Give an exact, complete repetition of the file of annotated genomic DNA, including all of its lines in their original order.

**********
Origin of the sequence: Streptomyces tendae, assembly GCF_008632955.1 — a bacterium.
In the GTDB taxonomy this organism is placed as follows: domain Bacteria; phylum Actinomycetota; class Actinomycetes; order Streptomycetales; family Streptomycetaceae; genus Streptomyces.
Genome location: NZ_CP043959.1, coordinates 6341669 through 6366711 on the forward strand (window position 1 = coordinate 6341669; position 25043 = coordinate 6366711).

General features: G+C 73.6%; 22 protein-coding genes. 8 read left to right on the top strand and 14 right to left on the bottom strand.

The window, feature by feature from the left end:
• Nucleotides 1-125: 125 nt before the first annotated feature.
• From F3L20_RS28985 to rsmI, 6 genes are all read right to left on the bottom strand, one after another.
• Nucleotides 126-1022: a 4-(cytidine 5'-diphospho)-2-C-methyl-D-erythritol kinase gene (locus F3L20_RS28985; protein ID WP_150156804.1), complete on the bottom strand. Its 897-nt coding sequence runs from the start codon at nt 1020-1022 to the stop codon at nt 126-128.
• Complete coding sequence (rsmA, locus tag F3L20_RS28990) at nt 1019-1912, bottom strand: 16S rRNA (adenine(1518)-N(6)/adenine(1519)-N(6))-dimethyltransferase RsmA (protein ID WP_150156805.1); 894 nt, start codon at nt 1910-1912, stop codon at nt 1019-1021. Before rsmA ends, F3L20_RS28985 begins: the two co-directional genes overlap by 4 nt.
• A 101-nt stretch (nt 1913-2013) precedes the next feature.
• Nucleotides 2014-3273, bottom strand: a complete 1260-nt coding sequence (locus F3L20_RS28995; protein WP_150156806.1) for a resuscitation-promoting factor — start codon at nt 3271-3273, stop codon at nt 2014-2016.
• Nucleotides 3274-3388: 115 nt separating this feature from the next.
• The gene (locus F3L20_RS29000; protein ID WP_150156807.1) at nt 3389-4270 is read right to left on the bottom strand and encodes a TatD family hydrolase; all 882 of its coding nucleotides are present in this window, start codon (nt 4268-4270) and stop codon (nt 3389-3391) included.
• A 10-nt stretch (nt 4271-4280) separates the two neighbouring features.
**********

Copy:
Origin of the sequence: Streptomyces tendae, assembly GCF_008632955.1 — a bacterium.
In the GTDB taxonomy this organism is placed as follows: domain Bacteria; phylum Actinomycetota; class Actinomycetes; order Streptomycetales; family Streptomycetaceae; genus Streptomyces.
Genome location: NZ_CP043959.1, coordinates 6341669 through 6366711 on the forward strand (window position 1 = coordinate 6341669; position 25043 = coordinate 6366711).

General features: G+C 73.6%; 22 protein-coding genes. 8 read left to right on the top strand and 14 right to left on the bottom strand.

The window, feature by feature from the left end:
• Nucleotides 1-125: 125 nt before the first annotated feature.
• From F3L20_RS28985 to rsmI, 6 genes are all read right to left on the bottom strand, one after another.
• Nucleotides 126-1022: a 4-(cytidine 5'-diphospho)-2-C-methyl-D-erythritol kinase gene (locus F3L20_RS28985; protein ID WP_150156804.1), complete on the bottom strand. Its 897-nt coding sequence runs from the start codon at nt 1020-1022 to the stop codon at nt 126-128.
• Complete coding sequence (rsmA, locus tag F3L20_RS28990) at nt 1019-1912, bottom strand: 16S rRNA (adenine(1518)-N(6)/adenine(1519)-N(6))-dimethyltransferase RsmA (protein ID WP_150156805.1); 894 nt, start codon at nt 1910-1912, stop codon at nt 1019-1021. Before rsmA ends, F3L20_RS28985 begins: the two co-directional genes overlap by 4 nt.
• A 101-nt stretch (nt 1913-2013) precedes the next feature.
• Nucleotides 2014-3273, bottom strand: a complete 1260-nt coding sequence (locus F3L20_RS28995; protein WP_150156806.1) for a resuscitation-promoting factor — start codon at nt 3271-3273, stop codon at nt 2014-2016.
• Nucleotides 3274-3388: 115 nt separating this feature from the next.
• The gene (locus F3L20_RS29000; protein ID WP_150156807.1) at nt 3389-4270 is read right to left on the bottom strand and encodes a TatD family hydrolase; all 882 of its coding nucleotides are present in this window, start codon (nt 4268-4270) and stop codon (nt 3389-3391) included.
• A 10-nt stretch (nt 4271-4280) separates the two neighbouring features.